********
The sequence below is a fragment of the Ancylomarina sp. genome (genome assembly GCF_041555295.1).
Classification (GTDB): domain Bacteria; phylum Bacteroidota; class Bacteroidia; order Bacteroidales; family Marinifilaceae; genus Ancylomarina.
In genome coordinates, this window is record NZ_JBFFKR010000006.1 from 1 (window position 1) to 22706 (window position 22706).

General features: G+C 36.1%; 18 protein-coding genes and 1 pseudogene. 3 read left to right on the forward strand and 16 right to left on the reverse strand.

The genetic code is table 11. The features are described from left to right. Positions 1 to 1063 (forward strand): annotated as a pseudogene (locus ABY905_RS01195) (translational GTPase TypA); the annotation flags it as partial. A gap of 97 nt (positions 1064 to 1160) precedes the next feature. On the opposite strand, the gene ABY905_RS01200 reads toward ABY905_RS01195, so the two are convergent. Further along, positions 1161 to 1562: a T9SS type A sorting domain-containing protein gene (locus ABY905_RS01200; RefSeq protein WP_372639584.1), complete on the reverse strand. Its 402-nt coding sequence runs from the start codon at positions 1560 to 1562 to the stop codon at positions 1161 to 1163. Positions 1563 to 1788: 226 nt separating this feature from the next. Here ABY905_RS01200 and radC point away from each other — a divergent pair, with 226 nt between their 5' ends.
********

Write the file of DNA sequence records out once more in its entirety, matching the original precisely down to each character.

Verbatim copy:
The sequence below is a fragment of the Ancylomarina sp. genome (genome assembly GCF_041555295.1).
Classification (GTDB): domain Bacteria; phylum Bacteroidota; class Bacteroidia; order Bacteroidales; family Marinifilaceae; genus Ancylomarina.
In genome coordinates, this window is record NZ_JBFFKR010000006.1 from 1 (window position 1) to 22706 (window position 22706).

General features: G+C 36.1%; 18 protein-coding genes and 1 pseudogene. 3 read left to right on the forward strand and 16 right to left on the reverse strand.

The genetic code is table 11. The features are described from left to right. Positions 1 to 1063 (forward strand): annotated as a pseudogene (locus ABY905_RS01195) (translational GTPase TypA); the annotation flags it as partial. A gap of 97 nt (positions 1064 to 1160) precedes the next feature. On the opposite strand, the gene ABY905_RS01200 reads toward ABY905_RS01195, so the two are convergent. Further along, positions 1161 to 1562: a T9SS type A sorting domain-containing protein gene (locus ABY905_RS01200; RefSeq protein WP_372639584.1), complete on the reverse strand. Its 402-nt coding sequence runs from the start codon at positions 1560 to 1562 to the stop codon at positions 1161 to 1163. Positions 1563 to 1788: 226 nt separating this feature from the next. Here ABY905_RS01200 and radC point away from each other — a divergent pair, with 226 nt between their 5' ends.